April 2016 News

Fake News In Kashmir: How This Epidemic Threatens The Valley's Social Fabric

20 April 2016
Sameer Yasir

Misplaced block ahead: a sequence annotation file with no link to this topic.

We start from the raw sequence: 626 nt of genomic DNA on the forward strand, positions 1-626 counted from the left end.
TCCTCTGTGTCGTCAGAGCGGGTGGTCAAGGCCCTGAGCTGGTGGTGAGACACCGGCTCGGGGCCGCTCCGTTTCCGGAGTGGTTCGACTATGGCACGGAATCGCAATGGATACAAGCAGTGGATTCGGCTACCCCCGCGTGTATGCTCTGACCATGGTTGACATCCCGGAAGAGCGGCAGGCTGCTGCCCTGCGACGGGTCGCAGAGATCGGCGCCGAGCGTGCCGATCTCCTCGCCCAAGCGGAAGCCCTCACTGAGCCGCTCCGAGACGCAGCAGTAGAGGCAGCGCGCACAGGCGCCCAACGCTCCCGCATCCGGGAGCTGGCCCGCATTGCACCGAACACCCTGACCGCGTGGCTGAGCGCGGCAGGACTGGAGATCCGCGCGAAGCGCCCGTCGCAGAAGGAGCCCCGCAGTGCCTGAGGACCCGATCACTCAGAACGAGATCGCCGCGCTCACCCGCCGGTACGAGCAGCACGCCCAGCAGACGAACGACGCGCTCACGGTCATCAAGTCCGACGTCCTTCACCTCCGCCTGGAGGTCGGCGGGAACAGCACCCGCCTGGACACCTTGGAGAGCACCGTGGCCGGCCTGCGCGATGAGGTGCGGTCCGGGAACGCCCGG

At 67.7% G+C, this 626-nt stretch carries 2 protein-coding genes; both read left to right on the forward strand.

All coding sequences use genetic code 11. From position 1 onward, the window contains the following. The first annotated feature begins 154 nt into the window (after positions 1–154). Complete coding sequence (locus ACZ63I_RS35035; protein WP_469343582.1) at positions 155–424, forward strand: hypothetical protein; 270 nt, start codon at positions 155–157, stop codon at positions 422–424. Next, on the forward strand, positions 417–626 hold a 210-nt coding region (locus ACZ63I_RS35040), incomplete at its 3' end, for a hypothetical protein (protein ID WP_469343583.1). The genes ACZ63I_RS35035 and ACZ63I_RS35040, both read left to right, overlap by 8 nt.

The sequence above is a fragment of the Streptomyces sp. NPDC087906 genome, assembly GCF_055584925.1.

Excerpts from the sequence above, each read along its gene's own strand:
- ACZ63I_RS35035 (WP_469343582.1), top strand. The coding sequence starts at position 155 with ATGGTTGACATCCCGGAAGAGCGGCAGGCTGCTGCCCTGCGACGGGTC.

Srinagar: On 30 October two years ago, friends and relatives of Mohammad Shafi Wani rushed to his home after they read 'news' on a Facebook page about his sudden demise. As a group of anguished relatives reached his house in South Kashmir's Anantnag district, they were left somewhat bewildered. Wani was not dead. Instead, he was watering plants in his lawn. The 'news', announced on a Facebook page called 'South Kashmir News', had spread far and wide. Wani, who works as a clerk, had reportedly refused to do some favour for the brother of a 'Facebook journalist'. Angered by the refusal, the 'journalist' avenged the 'humiliation' by declaring Wani 'dead'. 'Can such an irresponsible person call himself a journalist? Worse still, a lie was spread on similar pages that children were dying because of polio vaccine,' Wani, 47, told Firstpost over phone on Tuesday. In January, all of Kashmir was on the streets after a false rumour on a 'Facebook News' page claimed that children were dying after being administered polio vaccine gained currency in public imagination. It prompted panic-stricken people to pull their kids out of hospitals across the Valley, creating chaos in the streets. In an hour, the Valley's sole paediatric hospital in summer capital Srinagar swelled with panic-stricken parents. When informed that it was a false rumour, no one believed them. Instead, scuffles were reported between staff and agitated people at many hospitals while infrastructure was also damaged at some places. The Kashmir police registered six cases in different police stations against the rumour-mongers and arrested a youth in Pampore for posting false news on his Facebook page. What happened to those FIRs though? No one knows. At that time, Kashmir's inspector-general of police, SJM Gillani has said that the police is looking towards the 'regulation' of such pages. Former chief minister of Jammu and Kashmir, Mufti Mohammad Sayeed, was 'killed' nine times on similar Facebook pages before he actually passed away on 7 January at Aiims. On WhatsApp groups, he was declared dead dozens of times and no one ever apologised for circulating or posting fake news. A few days ago, when protests erupted in Handwara town after allegations of molestation by an Army solider, two people died and a women was hit by a bullet. Before Raja Begum actually died during the night at a Srinagar hospital, she was killed many times on these 'news' pages. The very next day, a youth was killed in a village in nearby Handwara and another was critically injured. However, on WhatsApp and Facebook pages, they both were declared dead. The false news posted by such groups led to confusion with two prominent newspapers falling for the trap on two occasions, only to retract later. These WhatsApp groups and Facebook pages started cropping up in Kashmir after the 2009 unrest over the rape and murder of two girls in Shopian. Most of these Facebook pages are 'liked' by lakhs of people. With no way to sift fact from fiction, false information often gets peddled as 'news'. A killing here, a road accident there, an encounter in south or a firing in north, people of Kashmir want news to be delivered to them at lighting speed. So if one news organisation publishes a report, most of these pages copy and paste it without giving credit to the source, just to maintain their credibility. Twenty pages Firstpost traced on Facebook have a subscriber count ranging from two to five lakhs. In the towns of Kashmir, people who runs these pages are loathed, but cited by district officials and even by police officers. There is no revenue generated by managing these pages and most of them have been found blackmailing and extorting money from politicians, common people and public servants, as a means of generating revenue for their ventures. But the other side of the story is that most of these pages are promoted by government officials for the sake of 'publicity'. 'The amount of influence these journalists wield is tremendous and in most of the cases, in districts of Kashmir they have become demigods who can get away with anything,' said Iqbal Ahmad, a student of mass communication. Vijdan Mohammad Kawoosa, who ran a Facebook page called 'J&K Now' says that although groups like his are not answerable to any government or administration, but they feel a sense of responsibility towards ordinary people. 'Even if publishing wrong news does not come with legal consequences, it would surely demean our good image among the people - which would be detrimental for its (the website's) future.' Kawoosa, a postgraduate student whose page has more than two lakh 'likes', said in an email conversation. But he says he had to move on from an SMS service to a Facebook page, and now to a website for revenue-generation. 'But there are many people who run these pages who haven't even completed Class X and have no idea about reporting or journalism,' he said. That may be the reason the divisional commissioner of Kashmir, Dr Asgar Hassan Samoon, Monday asked his field officers to chalk out measures for curbing rumour-mongering. He also directed the operators of social media news agencies to obtain proper permission from the concerned deputy commissioners for posting news on social media news groups along with sources. But it is unlikely anyone will follow the orders because at the end of the day, those law enforcing agencies and its officer too want 'publicly'. However, when we spoke to Dr Samoon, he said it is being done to curb 'rumour-mongering', and not what happens if someone decides to deliberately exacerbate a situation. Kawoosa however says it is a good decision to curb rumour-mongering but if the Jammu and Kashmir government is planning to regulate even the professional journalists who publish news online, then it is a step towards curbing the freedom of the press. But a journalist in Srinagar said even the government - by registering such groups and pages - is trying to legally turn rumour-mongers into journalists. 'These are thugs, blackmailers and have not an iota of idea what journalism means. They do it for promoting people, making transfers in government departments and shielding the corrupt,' the journalist said under condition of anonymity. If you search Facebook for news on Kashmir, you will find that almost every other national and international media brand has a version in Kashmir these days. For example, CNN has CNN Kashmir, NDTV has NDTV Kashmir, IBN has four groups in its name and then there are entities like Sach News, Fast Kashmir, Live Wire and hundreds of others who have subscribers between 10,000 to four lakh. In April 2015, the Kashmir police registered a case against more than dozen groups for posting 'incorrect frivolous and fake information on social networking sites particularly Facebook.' But later no action was taken against these groups. Some of them include Kashmir News Agency, Loving Kashmir, Youths of Downtown-Kashmir, 24X7 Breaking News, Kashmir Banega Pakistan, Pahallan the city of Hurriyat G, Ganderbal News Agency, All (J&K) Breaking News Alert, True Muhajid, Election Boycott Bandipora, Voice of Kashmir Youth, Youths of Down Town and Voice of Unspoken Kashmir. However nothing indicates that action was taken against anyone. Majid Hyderi, a journalist wrote on his Facebook page after the government asked Facebook news pages to register with the government. 'Finally, the government has decided to close down the news-hatching farms on Facebook and WhatsApp, where news-telling was simpler than cracking jokes. But what about the fate of unregistered news websites?' he asked.